Feel the Fear, and Do it Anyway

Franklin D Roosevelt once famously said ‘The only thing we have to fear, is fear itself.’ – but maybe he’d never been faced with climbing to the top of the O2. Okay, so I’m being a bit glib, but the fact is that sometimes I feel like a walking talking ball of anxiety. Especially when it comes to my bete noir – heights.

I can’t remember when I first started being afraid of tall buildings and mountains. Probably when I learned what happened if you fell off them. And that’s what my fear really is — it’s not a fear of heights, it’s a fear of falling to the depths. A fear of mortal injury!

A wise fear, you might say.

It’s not that dissimilar to some of the fears I face as a writer. What if people hate my book? What if they find out I’m a fraud? (One of my big ones — see this post on Imposter Syndrome for more details). What if I fail?

And sometimes even more scary, what if I succeed?

At the end of the day, the only failures we have are those when we don’t try. When we hang up our hats and hide away and decide not to challenge ourselves. So I try to ignore those inner voices that tell me to stop writing, the same way I try to ignore the inner voice that tells me I’m sure to die if I scale the dizzy heights of a skyscraper.

So I write and I publish, and I try to face my fears. That’s also why I decided to climb the O2 – that giant white tent-like structure in London, home to many a concert and exhibition. It looks like this:

As you can see, the sloping nature of the roof makes it hard to climb, which means you have to wear special equipment, including a harness, strong shoes, and a carabiner that ties you to the roof. You know, just in case you fall. So by the time I was fully dressed and ready to go, I was shaking. I was that afraid.

The route to the top is on a bouncy walkway, along with a hand rail that you have to cling to, otherwise the steepness is too much. All the way your carabiner is locked on to a wire, keeping you safe, but it’s hard work. And a bit like being an author, I found the best way to keep my anxiety under control was to keep my focus ahead of me, not look to the side, and keep breathing. That last tip is good for anything in life — breathing is important. Anyway, after around half an hour our group made it to the top, Want proof? Here’s a picture of me smiling, yes smiling. Because I did it. And the view from the top was amazing.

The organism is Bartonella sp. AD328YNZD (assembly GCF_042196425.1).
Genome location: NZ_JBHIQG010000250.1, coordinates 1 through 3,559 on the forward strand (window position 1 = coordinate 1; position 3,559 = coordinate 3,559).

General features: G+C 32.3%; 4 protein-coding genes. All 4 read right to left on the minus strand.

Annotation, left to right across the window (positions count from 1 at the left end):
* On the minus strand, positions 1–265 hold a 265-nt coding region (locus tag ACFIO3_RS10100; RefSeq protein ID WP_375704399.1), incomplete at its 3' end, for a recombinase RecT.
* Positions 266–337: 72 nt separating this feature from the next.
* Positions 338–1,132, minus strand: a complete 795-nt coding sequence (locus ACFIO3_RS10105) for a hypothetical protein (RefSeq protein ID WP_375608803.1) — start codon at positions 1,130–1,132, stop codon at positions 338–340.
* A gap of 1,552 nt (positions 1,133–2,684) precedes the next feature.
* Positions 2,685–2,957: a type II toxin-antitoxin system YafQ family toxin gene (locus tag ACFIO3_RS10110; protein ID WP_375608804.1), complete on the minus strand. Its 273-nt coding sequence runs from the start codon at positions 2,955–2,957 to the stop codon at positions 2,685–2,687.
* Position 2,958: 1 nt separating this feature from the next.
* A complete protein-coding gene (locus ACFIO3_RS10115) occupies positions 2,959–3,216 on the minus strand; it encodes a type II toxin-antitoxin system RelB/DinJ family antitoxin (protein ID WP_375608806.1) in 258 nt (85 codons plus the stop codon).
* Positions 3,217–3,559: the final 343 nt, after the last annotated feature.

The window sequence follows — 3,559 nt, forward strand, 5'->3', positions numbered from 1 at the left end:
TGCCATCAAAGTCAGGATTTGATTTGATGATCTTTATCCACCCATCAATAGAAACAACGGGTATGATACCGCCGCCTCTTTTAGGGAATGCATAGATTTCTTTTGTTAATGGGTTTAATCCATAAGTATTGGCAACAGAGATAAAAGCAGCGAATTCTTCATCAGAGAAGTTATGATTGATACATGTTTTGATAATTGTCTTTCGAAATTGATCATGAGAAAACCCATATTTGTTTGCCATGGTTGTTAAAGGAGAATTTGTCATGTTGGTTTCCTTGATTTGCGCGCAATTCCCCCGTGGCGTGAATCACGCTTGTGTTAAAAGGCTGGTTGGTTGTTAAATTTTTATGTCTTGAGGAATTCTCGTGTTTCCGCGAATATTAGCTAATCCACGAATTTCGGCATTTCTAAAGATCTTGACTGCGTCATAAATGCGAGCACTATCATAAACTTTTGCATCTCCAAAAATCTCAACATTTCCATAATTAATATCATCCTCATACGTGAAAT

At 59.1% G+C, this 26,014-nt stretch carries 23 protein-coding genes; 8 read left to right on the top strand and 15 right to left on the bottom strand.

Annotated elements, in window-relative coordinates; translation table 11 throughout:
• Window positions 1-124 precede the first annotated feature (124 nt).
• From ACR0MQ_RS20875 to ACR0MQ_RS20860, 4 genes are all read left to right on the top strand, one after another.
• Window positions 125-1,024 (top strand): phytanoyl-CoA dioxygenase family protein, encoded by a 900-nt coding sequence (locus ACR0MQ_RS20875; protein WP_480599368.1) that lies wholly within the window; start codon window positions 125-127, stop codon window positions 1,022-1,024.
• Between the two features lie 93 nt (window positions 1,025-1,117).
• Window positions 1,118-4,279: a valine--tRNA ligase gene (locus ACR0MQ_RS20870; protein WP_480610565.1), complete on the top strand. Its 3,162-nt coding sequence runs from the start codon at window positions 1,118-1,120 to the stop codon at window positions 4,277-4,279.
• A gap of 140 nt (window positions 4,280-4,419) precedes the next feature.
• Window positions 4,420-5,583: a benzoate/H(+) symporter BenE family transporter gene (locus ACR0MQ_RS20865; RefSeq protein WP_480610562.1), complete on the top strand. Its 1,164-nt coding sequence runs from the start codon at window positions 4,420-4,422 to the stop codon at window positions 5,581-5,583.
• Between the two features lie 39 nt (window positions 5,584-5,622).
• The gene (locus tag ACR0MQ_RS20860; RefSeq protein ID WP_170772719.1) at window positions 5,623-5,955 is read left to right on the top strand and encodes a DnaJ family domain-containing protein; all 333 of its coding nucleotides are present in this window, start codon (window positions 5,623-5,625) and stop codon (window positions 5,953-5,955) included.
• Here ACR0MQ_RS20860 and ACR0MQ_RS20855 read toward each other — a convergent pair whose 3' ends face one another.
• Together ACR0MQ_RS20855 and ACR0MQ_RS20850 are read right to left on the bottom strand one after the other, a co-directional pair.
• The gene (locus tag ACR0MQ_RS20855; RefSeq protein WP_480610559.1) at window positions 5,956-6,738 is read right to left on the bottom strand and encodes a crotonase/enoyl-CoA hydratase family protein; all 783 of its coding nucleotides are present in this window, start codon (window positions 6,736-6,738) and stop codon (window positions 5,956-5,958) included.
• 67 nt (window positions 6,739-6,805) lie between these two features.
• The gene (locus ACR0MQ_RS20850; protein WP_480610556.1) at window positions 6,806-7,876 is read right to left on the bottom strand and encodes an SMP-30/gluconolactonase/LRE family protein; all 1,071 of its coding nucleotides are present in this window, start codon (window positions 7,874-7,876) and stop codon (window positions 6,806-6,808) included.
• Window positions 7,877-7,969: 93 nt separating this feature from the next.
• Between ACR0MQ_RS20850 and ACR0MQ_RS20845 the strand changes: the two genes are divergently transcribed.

The route down was actually steeper than the route up (something to do with no platform going down), but I found that walking backward while clinging to the handrail helped. And when I finally made it to the bottom, I got a welcome rush of adrenaline, along with a sense of accomplishment. Because I did it – I felt the fear (oh boy did I feel the fear) and I did it anyway.

Would I do it again? I’m not sure, but I’m definitely glad I did it the first time. With every new thing I try, my fear of failing (or falling) becomes less. And I’m determined never to let my life be limited by fear again. Whether that be in my writing or anything else.

On Imposter Syndrome

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Recently I’ve been trying to improve my health. Simple steps like drinking less wine, and trying to walk 10,000 steps a day. It’s amazing how having a sedentary job can help pile on the pounds, and I’m hoping that a few tweaks here and there will counter the sitting around all day! Anyway, as part of my plan, I’ve started to listen to writing podcasts as I walk. Most of them last for around an hour, which is enough time for me to get in around 8,000 steps (I do the final 2000 steps at night).

This week I listened to Joanna Penn’s latest podcast about creating a successful author mindset. She gives a lot of great tips, which I won’t repeat here, but if you’re a writer and suffer from doubt, prevarication, or any of the other things that actually stop us from getting the words on the page, I urge you to give her podcast a listen.